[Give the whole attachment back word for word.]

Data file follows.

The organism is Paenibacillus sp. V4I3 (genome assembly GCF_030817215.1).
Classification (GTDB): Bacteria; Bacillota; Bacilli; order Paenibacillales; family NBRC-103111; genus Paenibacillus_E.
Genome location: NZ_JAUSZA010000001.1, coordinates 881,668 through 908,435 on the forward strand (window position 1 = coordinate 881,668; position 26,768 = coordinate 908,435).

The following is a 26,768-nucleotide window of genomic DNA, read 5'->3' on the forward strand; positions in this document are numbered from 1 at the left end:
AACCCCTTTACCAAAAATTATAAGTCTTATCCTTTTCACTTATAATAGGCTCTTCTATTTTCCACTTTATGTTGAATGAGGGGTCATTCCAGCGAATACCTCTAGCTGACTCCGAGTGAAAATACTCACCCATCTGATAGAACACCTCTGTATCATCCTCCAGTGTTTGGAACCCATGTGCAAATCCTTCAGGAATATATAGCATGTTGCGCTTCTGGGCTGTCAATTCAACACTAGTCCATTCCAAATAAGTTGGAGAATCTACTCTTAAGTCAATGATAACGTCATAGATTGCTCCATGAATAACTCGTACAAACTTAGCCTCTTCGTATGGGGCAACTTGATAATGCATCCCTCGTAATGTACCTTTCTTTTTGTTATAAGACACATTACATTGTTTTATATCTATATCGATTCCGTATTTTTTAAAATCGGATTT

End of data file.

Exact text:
The organism is Paenibacillus sp. V4I3 (genome assembly GCF_030817215.1).
Classification (GTDB): Bacteria; Bacillota; Bacilli; order Paenibacillales; family NBRC-103111; genus Paenibacillus_E.
Genome location: NZ_JAUSZA010000001.1, coordinates 881,668 through 908,435 on the forward strand (window position 1 = coordinate 881,668; position 26,768 = coordinate 908,435).

The following is a 26,768-nucleotide window of genomic DNA, read 5'->3' on the forward strand; positions in this document are numbered from 1 at the left end:
AACCCCTTTACCAAAAATTATAAGTCTTATCCTTTTCACTTATAATAGGCTCTTCTATTTTCCACTTTATGTTGAATGAGGGGTCATTCCAGCGAATACCTCTAGCTGACTCCGAGTGAAAATACTCACCCATCTGATAGAACACCTCTGTATCATCCTCCAGTGTTTGGAACCCATGTGCAAATCCTTCAGGAATATATAGCATGTTGCGCTTCTGGGCTGTCAATTCAACACTAGTCCATTCCAAATAAGTTGGAGAATCTACTCTTAAGTCAATGATAACGTCATAGATTGCTCCATGAATAACTCGTACAAACTTAGCCTCTTCGTATGGGGCAACTTGATAATGCATCCCTCGTAATGTACCTTTCTTTTTGTTATAAGACACATTACATTGTTTTATATCTATATCGATTCCGTATTTTTTAAAATCGGATTT